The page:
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What is piracy?

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Why is piracy illegal?

Counterfeit and genuine product how to spot the difference

The term of piracy is generally used to describe the deliberate infringement of copyright on a commercial scale. In relation to the music industry it refers to unauthorised copying and, in this context, falls into 4 categories:

Physical music piracy
Physical music piracy is the making or distribution of copies of sound recordings on physical carriers without the permission of the rights owner. The term "piracy" refers to activities that are of a commercial nature, including activities that cause commercial harm. The packaging of pirate copies may or may not be different from the original. Pirate copies are often compilations, such as the "greatest hits" of a specific artist, or a collection of a specific genre, such as dance tracks.

Counterfeits
Counterfeits are one type of physical piracy - These are recordings made without required permission, which are packaged to resemble the original as closely as possible. The original artwork is reproduced, as well as trademarks and logos in some cases, and IS likely to mislead the consumer into believing that they are buying a genuine legitimate product.

Bootlegs
Bootlegs are the unauthorised recordings of live or broadcast performances. They are duplicated and sold sometimes at a premium price - without the permission of the artist, composer or record company.

Internet Piracy
"Internet piracy" is commonly used to refer to a variety of unauthorised uses of music or other creative content on the internet. "Internet piracy" refers in particular to acts of infringements on the internet that are of a commercial nature - not necessarily due to the motivation of the perpetrator. While some internet pirates generate income from their activity, many people engage in such acts for other, non-commercial reasons - and they all can cause enormous commercial damage. The term is also often used to refer more generally to any use of creative content on the Internet that violates copyright, whether via websites, P2P networks, or other means.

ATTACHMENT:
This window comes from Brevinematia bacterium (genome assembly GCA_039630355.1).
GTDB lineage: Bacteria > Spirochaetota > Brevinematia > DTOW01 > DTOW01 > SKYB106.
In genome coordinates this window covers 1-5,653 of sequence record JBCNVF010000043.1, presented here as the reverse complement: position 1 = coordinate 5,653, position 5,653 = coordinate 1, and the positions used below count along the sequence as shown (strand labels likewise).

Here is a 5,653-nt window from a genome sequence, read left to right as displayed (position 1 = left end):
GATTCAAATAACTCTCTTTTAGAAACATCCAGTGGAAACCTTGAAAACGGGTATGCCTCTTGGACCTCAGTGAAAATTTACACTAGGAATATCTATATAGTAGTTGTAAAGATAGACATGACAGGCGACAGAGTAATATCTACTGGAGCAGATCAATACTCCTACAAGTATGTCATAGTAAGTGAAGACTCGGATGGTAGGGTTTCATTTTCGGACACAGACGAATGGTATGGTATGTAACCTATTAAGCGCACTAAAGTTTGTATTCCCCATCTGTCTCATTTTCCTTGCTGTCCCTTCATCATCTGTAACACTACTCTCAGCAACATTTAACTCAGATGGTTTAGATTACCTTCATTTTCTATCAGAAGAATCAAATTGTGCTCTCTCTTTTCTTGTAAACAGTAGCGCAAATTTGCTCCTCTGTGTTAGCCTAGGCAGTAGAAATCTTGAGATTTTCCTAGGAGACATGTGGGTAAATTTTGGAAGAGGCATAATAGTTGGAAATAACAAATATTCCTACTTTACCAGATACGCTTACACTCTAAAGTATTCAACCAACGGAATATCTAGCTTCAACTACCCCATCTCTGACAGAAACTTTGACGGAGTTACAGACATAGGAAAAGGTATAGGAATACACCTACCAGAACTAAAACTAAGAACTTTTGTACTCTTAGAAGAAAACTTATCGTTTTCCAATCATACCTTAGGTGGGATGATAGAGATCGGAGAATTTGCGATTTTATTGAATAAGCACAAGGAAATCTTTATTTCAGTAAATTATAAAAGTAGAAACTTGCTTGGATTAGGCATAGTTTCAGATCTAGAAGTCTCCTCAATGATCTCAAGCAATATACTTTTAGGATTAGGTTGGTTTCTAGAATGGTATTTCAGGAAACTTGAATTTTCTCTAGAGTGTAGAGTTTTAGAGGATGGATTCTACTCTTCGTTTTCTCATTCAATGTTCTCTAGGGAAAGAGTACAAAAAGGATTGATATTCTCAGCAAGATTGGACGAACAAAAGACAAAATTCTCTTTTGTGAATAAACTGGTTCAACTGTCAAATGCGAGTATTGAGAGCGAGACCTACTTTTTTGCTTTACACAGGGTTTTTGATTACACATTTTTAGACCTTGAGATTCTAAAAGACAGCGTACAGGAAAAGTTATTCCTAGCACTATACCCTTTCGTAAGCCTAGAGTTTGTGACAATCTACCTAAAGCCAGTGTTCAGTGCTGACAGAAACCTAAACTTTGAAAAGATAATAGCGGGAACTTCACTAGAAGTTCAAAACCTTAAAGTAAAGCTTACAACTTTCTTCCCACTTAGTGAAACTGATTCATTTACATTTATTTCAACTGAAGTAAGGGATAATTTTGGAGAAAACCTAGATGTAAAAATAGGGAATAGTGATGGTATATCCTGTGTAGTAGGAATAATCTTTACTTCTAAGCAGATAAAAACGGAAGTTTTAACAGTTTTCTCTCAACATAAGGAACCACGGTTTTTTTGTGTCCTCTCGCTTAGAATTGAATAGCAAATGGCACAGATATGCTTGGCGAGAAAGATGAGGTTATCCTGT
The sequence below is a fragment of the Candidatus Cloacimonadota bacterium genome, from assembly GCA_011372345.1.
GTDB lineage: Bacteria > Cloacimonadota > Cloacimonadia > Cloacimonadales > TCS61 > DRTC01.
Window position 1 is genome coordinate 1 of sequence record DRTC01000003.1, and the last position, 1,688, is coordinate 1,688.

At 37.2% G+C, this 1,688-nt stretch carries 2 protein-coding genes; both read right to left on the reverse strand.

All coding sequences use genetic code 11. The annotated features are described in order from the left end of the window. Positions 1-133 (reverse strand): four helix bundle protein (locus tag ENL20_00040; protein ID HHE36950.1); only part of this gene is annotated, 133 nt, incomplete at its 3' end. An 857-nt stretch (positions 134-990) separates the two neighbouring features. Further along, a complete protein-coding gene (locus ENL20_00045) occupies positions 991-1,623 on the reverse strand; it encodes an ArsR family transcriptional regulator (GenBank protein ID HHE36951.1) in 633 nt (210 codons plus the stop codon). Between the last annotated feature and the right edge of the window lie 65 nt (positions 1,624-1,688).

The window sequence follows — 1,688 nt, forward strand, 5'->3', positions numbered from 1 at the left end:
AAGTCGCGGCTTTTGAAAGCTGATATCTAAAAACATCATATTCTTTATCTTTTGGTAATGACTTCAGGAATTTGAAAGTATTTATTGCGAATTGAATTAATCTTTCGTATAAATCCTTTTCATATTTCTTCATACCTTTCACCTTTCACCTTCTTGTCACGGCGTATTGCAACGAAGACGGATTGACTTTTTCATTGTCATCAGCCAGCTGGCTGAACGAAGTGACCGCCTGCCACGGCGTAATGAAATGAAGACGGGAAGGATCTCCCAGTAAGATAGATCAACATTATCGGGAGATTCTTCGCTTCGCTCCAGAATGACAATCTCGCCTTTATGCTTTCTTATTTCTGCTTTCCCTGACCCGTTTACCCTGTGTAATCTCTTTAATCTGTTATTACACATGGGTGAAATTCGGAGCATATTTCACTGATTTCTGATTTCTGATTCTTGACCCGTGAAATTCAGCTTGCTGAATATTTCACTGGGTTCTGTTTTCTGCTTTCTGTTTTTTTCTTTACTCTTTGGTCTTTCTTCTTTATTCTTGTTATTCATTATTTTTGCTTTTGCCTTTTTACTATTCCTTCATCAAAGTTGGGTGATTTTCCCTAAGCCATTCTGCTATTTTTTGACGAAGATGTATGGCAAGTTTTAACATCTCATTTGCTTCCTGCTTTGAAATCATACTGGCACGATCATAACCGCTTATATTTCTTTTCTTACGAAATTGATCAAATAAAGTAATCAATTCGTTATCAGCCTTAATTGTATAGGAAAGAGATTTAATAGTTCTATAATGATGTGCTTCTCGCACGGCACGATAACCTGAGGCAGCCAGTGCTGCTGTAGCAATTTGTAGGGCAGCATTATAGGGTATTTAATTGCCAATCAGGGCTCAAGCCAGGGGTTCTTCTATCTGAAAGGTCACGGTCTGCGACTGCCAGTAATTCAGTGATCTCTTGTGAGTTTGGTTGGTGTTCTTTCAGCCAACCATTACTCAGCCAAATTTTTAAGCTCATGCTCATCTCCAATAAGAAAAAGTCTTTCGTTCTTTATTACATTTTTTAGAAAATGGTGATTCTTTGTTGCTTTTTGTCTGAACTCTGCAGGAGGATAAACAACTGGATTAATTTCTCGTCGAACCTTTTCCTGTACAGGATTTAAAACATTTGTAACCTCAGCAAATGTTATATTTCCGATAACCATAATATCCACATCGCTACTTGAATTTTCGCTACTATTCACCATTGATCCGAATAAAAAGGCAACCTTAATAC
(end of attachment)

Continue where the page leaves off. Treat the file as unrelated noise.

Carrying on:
"Illegal Music" redirects here. For the record label, see Illegal Musik.

1 Countries where sharing files without profit is legal ○ • • • 5. Copyright infringement is the unauthorized or prohibited use of works under copyright. when copyright registration formalities were still required in the US. such as the right to reproduce or perform the copyrighted work.An advertisement for copyright and patent preparation services from 1906. Contents [hide] • • • • • 1 Piracy 2 Theft 3 Enforcement responsibility 4 Criminal liability 5 Online intermediary liability ○ 5. infringing the copyright holder's exclusive rights. or to make derivative works.2 Russian law 6 See also 7 References 8 Further reading .

United States (1985) that bootleg phonorecords did not constitute stolen property and that "interference with copyright does not easily equate with theft."[2] [edit]Theft An unskippable anti-piracy film included on some movie DVDs equates copyright infringement with theft. Those who violated the charter were labelled pirates as early as 1603. 'an infringer of the copyright."[4] Piracy traditionally refers to acts intentionally committed for financial gain.[2] Article 12 of the 1886 Berne Convention for the Protection of Literary and Artistic Works uses the term "piracy" in relation to copyright infringement..[6] [edit]Enforcement responsibility The enforcement of copyright is the responsibility of the copyright holder. is taken over the copyright. the Stationers' Company of London in 1557 received a Royal Charter giving the company a monopoly on publication and tasking it with enforcing the charter. as "piracy.[1] After the establishment of copyright law with the 1709 Statute of Anne in Britain. but no control.. infringement does not refer to actual theft. nor is the copyright holder wholly deprived of using the copyrighted work or exercising the exclusive rights held. particularly in relation to peer-to-peer file sharing networks. for instance. though more recently. copyright holders have described online copyright infringement.[5] Courts have distinguished between copyright infringement and theft. holding.• 9 External links [edit]Piracy The practice of labelling the infringement of exclusive rights in creative works as "piracy" predates statutory copyright law. the term "piracy" has been used to refer to the unauthorized manufacturing and selling of works in copyright. Prior to the Statute of Anne 1709."[3] Article 61 of the 1994 Agreement on Trade-Related Aspects of Intellectual Property Rights (TRIPs) requires criminal procedures and penalties in cases of "wilful trademark counterfeiting or copyright piracy on a commercial scale. Copyright holders frequently refer to copyright infringement as "theft. physical or otherwise. in the United States Supreme Court case Dowling v.e. i. but an instance where a person exercises one of the exclusive rights of the copyright holder without authorization. exclusive rights." In copyright law. stating "Pirated works may be seized on importation into those countries of the Union where the original work enjoys legal protection. conversion. or fraud. The Copyright Act even employs a separate term of art to define one who misappropriates a copyright.'" In the case of copyright infringement the province guaranteed to the copyright holder by copyright law is invaded.[7] Article 50 of the Agreement on Trade-Related Aspects of Intellectual Property Rights (TRIPs) requires that signatory countries .